Middle School

Grades 1-12                    
You Too Can Be An Artist: Exploring Folk Art
Students learn the meaning of folk art and its significance. They learn that everyday items can be turned into works of art just by exploring his or her imagination. Students will be drawn to the fact that folk art is self-taught and comes totally from what’s within each of them. By simply envisioning a work of art you can take tree branches, old clothing, house paint, or any other items and turn them into works that one day may be in an art gallery because you too can be an artist.

Grades 5-12                    
The Inventor’s Gallery: From the Minds of African Americans 
Students learn about the everyday inventions that African Americans created throughout history. The gallery celebrates the ingenuity as well as the perseverance and creativity of African American inventors. Students will also explore questions such as: what are some things that you have thought of that could one day become an invention? Even if it does not work the first time should you quit or continue to explore that idea? Should you listen to others when they tell you that you idea is no good? We challenge students through this gallery to always follow their dreams and ideas to the fullest.

Grades 6-12                    
Fighting for a Cause: The Story of William and Ellen Craft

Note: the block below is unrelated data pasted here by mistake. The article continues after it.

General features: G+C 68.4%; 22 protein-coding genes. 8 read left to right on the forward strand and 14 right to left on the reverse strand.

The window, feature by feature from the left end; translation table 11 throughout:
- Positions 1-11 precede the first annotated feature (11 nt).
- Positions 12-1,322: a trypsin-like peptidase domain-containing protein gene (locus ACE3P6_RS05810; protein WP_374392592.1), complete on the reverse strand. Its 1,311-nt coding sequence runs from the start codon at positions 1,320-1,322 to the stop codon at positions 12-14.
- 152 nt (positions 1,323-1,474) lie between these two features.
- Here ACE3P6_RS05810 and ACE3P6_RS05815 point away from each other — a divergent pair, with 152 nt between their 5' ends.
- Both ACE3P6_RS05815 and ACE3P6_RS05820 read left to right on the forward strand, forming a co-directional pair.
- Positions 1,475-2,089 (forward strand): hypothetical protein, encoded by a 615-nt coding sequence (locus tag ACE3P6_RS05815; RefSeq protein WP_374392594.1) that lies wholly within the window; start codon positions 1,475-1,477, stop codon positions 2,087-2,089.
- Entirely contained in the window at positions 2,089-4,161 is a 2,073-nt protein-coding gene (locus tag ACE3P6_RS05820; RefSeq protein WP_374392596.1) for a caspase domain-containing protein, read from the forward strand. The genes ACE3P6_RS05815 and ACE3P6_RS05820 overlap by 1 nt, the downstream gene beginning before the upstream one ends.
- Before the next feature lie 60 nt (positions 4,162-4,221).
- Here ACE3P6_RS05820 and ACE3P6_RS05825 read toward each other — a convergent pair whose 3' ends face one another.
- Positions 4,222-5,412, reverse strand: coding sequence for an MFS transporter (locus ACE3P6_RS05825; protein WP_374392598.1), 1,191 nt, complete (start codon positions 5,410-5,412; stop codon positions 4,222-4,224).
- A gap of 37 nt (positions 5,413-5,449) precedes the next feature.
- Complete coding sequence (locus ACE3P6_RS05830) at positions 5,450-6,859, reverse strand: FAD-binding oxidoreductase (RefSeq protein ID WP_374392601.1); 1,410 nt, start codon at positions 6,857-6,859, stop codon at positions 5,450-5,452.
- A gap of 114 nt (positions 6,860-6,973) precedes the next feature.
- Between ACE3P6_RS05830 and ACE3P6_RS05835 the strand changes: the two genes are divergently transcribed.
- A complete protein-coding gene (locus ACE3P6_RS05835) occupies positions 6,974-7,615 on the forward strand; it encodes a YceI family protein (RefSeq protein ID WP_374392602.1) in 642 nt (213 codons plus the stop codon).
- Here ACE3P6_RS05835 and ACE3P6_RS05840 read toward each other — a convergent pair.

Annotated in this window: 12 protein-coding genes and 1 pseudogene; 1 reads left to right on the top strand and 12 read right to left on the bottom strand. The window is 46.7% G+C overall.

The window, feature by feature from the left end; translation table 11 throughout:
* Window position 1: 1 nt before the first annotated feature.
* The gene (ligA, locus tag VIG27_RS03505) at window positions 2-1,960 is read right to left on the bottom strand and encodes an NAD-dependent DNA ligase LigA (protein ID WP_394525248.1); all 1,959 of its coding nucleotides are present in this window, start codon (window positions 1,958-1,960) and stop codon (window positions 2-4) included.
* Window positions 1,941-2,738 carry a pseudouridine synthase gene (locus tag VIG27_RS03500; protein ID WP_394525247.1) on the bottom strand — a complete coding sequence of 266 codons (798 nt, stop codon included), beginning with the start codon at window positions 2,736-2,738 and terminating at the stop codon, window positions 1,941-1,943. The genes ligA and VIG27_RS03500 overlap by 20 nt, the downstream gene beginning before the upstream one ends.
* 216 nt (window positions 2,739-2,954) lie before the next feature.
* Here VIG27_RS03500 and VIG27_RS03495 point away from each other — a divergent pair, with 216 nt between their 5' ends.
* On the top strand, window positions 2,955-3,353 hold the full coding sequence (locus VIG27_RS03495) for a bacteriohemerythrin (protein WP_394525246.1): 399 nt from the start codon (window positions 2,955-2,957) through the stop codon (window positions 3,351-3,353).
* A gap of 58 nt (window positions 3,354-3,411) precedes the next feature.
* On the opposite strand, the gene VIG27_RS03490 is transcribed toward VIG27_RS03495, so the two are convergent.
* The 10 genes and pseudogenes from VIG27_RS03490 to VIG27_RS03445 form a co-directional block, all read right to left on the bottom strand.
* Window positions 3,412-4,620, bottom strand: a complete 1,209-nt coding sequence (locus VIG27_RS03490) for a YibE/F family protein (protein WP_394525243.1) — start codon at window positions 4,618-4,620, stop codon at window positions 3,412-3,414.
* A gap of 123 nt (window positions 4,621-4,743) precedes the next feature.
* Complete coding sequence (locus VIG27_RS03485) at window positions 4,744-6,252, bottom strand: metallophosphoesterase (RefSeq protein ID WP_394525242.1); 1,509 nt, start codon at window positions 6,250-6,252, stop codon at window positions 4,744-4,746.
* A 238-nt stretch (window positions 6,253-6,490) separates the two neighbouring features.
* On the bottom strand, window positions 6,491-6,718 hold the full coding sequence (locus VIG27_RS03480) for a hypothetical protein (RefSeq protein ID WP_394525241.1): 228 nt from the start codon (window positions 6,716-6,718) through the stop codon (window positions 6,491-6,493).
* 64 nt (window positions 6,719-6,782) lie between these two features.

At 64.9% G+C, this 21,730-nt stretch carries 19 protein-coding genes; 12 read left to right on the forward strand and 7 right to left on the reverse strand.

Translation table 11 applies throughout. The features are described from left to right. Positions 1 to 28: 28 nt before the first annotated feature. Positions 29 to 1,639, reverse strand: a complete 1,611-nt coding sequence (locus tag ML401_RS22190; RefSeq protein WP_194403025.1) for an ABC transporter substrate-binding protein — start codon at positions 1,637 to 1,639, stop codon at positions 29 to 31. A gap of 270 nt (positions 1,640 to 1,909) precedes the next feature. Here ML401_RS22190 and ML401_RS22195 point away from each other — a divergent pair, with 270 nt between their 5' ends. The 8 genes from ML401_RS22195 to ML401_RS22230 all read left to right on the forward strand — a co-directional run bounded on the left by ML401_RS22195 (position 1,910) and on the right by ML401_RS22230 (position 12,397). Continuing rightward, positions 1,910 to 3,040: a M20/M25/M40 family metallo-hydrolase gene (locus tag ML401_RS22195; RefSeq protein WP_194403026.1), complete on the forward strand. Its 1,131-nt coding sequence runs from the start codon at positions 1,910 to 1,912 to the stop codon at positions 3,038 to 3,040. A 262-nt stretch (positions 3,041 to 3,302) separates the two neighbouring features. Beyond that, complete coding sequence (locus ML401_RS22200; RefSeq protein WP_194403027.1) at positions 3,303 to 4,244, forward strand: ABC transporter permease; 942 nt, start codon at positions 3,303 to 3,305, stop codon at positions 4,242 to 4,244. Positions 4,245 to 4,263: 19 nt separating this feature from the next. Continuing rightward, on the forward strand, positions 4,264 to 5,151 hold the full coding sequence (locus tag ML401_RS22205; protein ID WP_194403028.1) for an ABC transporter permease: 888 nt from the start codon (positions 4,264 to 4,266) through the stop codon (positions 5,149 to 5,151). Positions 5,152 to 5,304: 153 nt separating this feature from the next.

What makes William and Ellen’s story so powerful? Students learn about he lives of these two local heroes and explore the questions: What might have taken place if they were caught? What other communities were settled by former slaves? How did the couple try to make a difference in each community they lived? How can you make a positive change in your community?


High School

Grades 1-12                    
You Too Can Be An Artist: Exploring Folk Art
Students learn the meaning of folk art and its significance. They learn that everyday items can be turned into works of art just by exploring his or her imagination. Students will be drawn to the fact that folk art is self-taught and comes totally from what’s within each of them. By simply envisioning a work of art you can take tree branches, old clothing, house paint, or any other items and turn them into works that one day may be in an art gallery because you too can be an artist.

Grades 5-12                    
The Inventor’s Gallery: From the Minds of African Americans  
Students learn about the everyday inventions that African Americans created throughout history. The gallery celebrates the ingenuity as well as the perseverance and creativity of African American inventors. Students will also explore questions such as: what are some things that you have thought of that could one day become an invention? Even if it does not work the first time should you quit or continue to explore that idea? Should you listen to others when they tell you that you idea is no good? We challenge students through this gallery to always follow their dreams and ideas to the fullest.

 

ADA Accessibility Info